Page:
Answers to your questions.
Taking the time to view these two amazing PBS NewsHour segments filmed right here in Phoenix gives added perspective to what First Place, our sister nonprofit the Southwest Autism Research & Resource Center and our collaborating partners are achieving in our connected community and beyond.
While residents have varying levels of communication abilities, we do not currently have residents who are non-speaking. Those who are minimally verbal also have functional forms of communication helping the non-clinical support specialists understand their wants and needs. Most residents also use some form of technology and several bring in third-party clinicians to support their skill development.
As a non-licensed property with a non-clinical staff, First Place is not designed for those with self-injurious or violent behaviors. However, we know things happen, which is why we have a mental health coordinator on staff. Our support specialist team is also trained, educated and experienced in addressing such behaviors. If a resident communicates or displays harm to themselves or others, Adult Protective Services and/or 911 are contacted.
First Place is not only demonstrating greater innovation in housing options for people with autism and other neurodiverse populations, but we’re also paving the way for new models. The First Place Global Leadership Institute is on the forefront of impacting education, business, housing, healthcare and public policy in service to individuals with autism and other neurodiversities. Our aim is to secure government funding that will allow families to combine public and private funds, offsetting significant costs and demonstrating how to decrease the cost of living through greater independence and a higher quality of life.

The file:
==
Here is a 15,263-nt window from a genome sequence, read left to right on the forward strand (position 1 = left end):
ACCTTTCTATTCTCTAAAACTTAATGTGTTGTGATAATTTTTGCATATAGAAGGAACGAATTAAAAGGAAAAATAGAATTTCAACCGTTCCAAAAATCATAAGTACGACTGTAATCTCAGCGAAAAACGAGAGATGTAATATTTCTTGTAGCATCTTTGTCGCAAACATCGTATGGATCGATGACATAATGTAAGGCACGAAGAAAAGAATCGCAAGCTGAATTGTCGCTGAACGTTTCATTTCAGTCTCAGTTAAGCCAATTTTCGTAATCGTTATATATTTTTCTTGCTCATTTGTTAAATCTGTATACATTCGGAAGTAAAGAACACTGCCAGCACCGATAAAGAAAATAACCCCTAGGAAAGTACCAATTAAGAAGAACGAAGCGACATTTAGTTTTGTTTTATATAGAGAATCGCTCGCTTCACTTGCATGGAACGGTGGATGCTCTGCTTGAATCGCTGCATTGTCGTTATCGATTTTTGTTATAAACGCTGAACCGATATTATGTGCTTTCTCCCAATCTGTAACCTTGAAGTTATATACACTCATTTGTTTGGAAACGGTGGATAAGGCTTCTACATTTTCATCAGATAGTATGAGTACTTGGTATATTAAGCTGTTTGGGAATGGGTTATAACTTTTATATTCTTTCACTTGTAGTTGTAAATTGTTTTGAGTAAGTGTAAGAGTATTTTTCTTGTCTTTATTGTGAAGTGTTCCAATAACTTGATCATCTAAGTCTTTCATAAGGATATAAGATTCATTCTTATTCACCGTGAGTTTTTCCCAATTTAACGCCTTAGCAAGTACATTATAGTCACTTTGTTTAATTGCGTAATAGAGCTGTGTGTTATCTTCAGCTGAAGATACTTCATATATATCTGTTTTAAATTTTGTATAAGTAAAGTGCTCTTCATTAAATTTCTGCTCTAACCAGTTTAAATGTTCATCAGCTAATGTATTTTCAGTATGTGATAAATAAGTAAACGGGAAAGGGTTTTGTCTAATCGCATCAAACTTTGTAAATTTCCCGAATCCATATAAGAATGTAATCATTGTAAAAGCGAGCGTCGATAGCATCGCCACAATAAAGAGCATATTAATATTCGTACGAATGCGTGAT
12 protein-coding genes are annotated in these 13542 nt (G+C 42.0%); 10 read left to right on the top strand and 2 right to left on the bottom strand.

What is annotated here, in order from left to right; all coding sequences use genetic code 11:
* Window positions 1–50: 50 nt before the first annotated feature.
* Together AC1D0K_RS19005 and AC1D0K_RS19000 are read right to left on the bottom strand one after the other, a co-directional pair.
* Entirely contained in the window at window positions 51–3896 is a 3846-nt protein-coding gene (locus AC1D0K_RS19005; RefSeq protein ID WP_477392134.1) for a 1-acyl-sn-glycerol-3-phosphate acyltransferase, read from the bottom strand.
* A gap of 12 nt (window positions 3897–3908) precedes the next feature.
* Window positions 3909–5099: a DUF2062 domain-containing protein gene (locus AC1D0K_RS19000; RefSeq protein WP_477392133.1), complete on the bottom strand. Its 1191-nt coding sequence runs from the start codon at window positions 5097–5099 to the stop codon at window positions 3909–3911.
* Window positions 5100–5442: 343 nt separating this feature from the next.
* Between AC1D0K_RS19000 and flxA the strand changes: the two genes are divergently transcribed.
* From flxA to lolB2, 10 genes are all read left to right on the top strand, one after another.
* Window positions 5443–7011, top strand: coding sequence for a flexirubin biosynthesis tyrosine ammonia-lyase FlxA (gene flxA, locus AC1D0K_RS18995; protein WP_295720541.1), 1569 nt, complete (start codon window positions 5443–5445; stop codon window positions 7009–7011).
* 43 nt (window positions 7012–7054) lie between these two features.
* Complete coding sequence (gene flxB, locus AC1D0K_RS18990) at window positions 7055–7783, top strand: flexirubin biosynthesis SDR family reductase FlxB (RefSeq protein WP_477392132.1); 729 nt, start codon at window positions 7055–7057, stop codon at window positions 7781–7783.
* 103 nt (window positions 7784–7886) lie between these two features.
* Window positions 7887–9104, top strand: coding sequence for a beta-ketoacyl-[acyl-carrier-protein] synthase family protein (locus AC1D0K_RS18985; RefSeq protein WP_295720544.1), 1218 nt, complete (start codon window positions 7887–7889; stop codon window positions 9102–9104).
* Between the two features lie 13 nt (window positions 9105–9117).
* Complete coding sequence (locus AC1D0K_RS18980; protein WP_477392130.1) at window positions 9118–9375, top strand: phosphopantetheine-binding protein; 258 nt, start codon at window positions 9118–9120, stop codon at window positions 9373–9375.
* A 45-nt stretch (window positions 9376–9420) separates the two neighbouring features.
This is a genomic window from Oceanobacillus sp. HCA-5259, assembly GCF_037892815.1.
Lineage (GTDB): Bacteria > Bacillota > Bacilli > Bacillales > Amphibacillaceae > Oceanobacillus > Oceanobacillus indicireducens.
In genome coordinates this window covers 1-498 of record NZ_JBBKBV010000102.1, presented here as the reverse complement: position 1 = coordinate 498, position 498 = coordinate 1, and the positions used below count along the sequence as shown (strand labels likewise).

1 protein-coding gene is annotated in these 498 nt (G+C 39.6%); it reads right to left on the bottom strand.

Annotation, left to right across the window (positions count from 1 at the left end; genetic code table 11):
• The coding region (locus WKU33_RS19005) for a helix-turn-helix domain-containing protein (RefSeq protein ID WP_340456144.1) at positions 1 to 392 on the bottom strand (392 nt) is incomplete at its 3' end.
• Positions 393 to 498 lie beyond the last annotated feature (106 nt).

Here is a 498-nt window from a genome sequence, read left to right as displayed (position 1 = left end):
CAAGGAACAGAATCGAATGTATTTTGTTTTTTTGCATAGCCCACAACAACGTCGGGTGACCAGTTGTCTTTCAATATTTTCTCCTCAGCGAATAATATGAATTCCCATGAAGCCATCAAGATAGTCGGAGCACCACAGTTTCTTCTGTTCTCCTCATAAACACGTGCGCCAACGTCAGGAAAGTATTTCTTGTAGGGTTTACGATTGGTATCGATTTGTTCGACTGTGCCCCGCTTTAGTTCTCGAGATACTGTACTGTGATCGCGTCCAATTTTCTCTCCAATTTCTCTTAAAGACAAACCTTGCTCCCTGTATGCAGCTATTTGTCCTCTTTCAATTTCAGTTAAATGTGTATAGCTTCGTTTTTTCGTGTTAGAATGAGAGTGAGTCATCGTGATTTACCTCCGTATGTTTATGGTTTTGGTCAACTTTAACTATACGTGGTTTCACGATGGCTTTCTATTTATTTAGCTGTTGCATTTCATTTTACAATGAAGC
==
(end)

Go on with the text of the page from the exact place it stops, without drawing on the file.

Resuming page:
During the Transition Academy’s two-year program, participants live in their own private bedroom in a four-bedroom suite on the first floor of First Place–Phoenix. The program includes our Learn4Independence® life skills curriculum with 32-semester length courses.
2023 tuition for the Transition Academy is $86,700 ($7,909/month), which includes a shared apartment unit with a private bedroom, 24/7 concierge, amenities, utilities (electricity, water, cable, Wi-Fi, phone) and instruction at GateWay Community College in Phoenix, where the First Place Learn4Independence® life skills curriculum is taught.
Insurance funding may be available for qualified individuals via our clinical partner the Southwest Autism Research and Resource Center (SARRC), as they are contracted providers with most insurance plans. With insurance coverage, the 2023 tuition may be reduced to $40,810 annually ($3,710 a month). However, insurance funding is subject to ongoing reauthorization and is not guaranteed. If there is a lapse in funding, the student and the student’s guarantor will be responsible for the full annual tuition of $86,700 or $7,909.60/month.